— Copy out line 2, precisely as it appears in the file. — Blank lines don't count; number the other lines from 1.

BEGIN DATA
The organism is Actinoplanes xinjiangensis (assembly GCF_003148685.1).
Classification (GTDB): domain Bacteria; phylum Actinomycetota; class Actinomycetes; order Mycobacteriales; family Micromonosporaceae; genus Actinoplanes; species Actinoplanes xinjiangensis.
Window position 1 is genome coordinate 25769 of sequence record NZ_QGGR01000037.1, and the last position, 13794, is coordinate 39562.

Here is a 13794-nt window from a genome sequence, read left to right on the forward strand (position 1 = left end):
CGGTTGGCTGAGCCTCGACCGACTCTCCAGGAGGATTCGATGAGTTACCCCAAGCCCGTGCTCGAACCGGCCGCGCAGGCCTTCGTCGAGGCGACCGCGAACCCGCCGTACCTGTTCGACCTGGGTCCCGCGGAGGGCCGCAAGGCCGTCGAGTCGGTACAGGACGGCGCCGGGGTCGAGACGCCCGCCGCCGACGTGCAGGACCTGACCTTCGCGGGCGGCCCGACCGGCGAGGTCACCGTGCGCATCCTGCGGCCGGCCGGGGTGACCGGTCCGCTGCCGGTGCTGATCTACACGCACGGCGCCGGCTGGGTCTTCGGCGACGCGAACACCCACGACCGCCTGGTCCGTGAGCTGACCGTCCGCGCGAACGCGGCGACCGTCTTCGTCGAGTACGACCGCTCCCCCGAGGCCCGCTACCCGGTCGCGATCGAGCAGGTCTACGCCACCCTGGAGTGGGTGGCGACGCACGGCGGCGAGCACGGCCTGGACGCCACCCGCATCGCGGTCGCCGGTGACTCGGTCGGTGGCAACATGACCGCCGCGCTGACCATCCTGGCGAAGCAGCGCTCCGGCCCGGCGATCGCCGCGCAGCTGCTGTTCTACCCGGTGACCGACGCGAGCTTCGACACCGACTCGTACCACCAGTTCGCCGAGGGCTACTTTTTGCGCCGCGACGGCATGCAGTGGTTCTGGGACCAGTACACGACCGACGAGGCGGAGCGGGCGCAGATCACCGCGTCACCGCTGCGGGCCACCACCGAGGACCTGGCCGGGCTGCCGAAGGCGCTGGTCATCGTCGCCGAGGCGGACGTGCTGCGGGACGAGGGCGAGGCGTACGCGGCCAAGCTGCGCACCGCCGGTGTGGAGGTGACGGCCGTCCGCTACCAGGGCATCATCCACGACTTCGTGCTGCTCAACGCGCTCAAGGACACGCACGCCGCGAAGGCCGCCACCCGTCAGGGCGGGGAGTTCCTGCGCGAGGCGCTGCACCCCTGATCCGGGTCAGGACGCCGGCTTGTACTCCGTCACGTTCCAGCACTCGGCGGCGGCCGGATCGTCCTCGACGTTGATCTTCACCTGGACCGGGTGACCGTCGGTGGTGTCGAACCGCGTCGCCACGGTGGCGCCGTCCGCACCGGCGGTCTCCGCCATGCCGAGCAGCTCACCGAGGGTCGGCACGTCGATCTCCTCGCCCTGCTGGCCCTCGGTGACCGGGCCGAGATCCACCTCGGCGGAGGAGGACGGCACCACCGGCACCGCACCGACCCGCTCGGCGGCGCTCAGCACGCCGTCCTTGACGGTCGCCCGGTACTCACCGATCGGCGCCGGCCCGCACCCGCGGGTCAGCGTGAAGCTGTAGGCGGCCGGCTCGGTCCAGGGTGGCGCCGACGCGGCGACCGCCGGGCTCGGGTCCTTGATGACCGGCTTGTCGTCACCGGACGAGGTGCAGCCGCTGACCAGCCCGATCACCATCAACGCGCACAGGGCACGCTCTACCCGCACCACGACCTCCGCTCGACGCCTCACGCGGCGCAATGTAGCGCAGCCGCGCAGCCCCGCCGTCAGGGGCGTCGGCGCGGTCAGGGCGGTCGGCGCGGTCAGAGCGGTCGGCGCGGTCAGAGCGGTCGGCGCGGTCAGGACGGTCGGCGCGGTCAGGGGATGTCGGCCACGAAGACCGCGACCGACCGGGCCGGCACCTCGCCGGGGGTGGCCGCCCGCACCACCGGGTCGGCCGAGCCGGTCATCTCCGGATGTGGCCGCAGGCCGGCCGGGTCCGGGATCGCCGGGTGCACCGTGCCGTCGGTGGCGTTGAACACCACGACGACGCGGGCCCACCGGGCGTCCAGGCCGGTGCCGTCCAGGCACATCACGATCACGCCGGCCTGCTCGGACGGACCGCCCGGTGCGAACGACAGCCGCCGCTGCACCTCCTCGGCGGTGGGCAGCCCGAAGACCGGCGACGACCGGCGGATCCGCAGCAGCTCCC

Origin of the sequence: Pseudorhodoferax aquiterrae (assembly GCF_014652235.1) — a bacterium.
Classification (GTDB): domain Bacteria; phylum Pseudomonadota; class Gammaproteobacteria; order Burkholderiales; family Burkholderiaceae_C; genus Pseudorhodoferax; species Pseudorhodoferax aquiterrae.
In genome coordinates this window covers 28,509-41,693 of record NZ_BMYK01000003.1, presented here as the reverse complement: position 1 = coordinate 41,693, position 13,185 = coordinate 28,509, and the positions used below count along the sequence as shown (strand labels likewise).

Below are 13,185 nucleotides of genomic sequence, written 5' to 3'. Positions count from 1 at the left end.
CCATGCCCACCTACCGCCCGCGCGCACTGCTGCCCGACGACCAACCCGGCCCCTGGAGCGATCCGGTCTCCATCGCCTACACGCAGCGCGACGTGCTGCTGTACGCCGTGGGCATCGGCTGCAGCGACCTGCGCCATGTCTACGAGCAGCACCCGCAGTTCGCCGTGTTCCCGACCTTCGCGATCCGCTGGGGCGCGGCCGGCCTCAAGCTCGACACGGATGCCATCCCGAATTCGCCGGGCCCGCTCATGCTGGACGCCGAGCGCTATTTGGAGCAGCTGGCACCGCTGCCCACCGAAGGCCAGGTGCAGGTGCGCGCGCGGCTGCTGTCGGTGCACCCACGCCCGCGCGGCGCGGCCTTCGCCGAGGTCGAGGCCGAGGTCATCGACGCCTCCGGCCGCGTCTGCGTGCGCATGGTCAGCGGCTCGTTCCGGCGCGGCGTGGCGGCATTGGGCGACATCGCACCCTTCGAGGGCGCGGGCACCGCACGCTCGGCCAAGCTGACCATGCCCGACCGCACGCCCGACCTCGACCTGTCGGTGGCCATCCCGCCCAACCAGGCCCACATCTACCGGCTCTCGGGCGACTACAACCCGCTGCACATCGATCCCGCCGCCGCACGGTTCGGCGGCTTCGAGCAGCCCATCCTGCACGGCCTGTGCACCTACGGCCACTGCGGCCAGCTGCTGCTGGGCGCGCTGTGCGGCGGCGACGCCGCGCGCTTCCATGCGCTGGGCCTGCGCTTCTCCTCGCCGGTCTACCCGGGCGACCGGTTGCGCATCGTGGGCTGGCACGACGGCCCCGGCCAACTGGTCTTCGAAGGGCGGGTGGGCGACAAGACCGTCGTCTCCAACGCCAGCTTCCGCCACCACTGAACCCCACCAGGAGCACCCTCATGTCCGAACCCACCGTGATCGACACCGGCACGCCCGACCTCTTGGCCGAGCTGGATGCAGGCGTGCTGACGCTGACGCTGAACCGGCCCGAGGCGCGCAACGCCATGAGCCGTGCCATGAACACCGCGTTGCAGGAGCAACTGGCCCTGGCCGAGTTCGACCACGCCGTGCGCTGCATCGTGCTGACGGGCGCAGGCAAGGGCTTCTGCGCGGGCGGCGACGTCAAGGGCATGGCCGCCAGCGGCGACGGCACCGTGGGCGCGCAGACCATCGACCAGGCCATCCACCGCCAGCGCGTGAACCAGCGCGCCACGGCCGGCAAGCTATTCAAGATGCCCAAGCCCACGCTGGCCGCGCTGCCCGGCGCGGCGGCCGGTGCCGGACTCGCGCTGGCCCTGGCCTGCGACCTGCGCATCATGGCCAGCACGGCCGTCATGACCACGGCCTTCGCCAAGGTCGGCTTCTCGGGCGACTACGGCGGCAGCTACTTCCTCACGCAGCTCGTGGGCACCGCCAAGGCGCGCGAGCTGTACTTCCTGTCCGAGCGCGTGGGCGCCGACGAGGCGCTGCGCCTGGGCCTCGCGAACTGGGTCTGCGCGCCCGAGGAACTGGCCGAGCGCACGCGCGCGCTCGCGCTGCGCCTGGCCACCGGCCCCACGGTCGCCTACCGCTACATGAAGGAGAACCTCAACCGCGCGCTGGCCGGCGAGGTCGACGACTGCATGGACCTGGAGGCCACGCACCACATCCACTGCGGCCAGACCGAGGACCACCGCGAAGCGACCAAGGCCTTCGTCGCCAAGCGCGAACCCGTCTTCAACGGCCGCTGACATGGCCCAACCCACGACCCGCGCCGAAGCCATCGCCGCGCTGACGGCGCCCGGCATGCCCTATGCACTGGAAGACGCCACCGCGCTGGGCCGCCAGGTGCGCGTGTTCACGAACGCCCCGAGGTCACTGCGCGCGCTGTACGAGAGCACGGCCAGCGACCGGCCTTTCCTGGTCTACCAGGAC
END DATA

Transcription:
Classification (GTDB): domain Bacteria; phylum Actinomycetota; class Actinomycetes; order Mycobacteriales; family Micromonosporaceae; genus Actinoplanes; species Actinoplanes xinjiangensis.